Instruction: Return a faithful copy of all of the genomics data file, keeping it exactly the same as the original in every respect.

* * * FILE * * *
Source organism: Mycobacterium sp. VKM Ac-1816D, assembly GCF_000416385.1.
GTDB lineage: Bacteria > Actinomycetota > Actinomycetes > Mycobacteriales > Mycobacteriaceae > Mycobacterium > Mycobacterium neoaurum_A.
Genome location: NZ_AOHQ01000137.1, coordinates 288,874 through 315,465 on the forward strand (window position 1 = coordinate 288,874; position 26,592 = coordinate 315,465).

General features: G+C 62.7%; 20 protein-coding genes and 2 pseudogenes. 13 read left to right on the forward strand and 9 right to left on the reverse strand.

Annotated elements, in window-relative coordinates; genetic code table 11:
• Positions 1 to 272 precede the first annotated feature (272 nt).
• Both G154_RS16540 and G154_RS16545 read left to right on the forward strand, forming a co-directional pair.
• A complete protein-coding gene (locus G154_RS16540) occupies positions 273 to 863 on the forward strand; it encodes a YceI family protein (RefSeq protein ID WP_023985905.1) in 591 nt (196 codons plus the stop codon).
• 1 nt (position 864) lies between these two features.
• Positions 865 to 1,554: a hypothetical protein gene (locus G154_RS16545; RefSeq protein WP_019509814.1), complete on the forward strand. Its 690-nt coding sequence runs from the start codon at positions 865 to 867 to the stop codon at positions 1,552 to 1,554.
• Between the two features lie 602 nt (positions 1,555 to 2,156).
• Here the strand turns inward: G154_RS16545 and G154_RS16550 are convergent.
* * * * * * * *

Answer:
Source organism: Mycobacterium sp. VKM Ac-1816D, assembly GCF_000416385.1.
GTDB lineage: Bacteria > Actinomycetota > Actinomycetes > Mycobacteriales > Mycobacteriaceae > Mycobacterium > Mycobacterium neoaurum_A.
Genome location: NZ_AOHQ01000137.1, coordinates 288,874 through 315,465 on the forward strand (window position 1 = coordinate 288,874; position 26,592 = coordinate 315,465).

General features: G+C 62.7%; 20 protein-coding genes and 2 pseudogenes. 13 read left to right on the forward strand and 9 right to left on the reverse strand.

Annotated elements, in window-relative coordinates; genetic code table 11:
• Positions 1 to 272 precede the first annotated feature (272 nt).
• Both G154_RS16540 and G154_RS16545 read left to right on the forward strand, forming a co-directional pair.
• A complete protein-coding gene (locus G154_RS16540) occupies positions 273 to 863 on the forward strand; it encodes a YceI family protein (RefSeq protein ID WP_023985905.1) in 591 nt (196 codons plus the stop codon).
• 1 nt (position 864) lies between these two features.
• Positions 865 to 1,554: a hypothetical protein gene (locus G154_RS16545; RefSeq protein WP_019509814.1), complete on the forward strand. Its 690-nt coding sequence runs from the start codon at positions 865 to 867 to the stop codon at positions 1,552 to 1,554.
• Between the two features lie 602 nt (positions 1,555 to 2,156).
• Here the strand turns inward: G154_RS16545 and G154_RS16550 are convergent.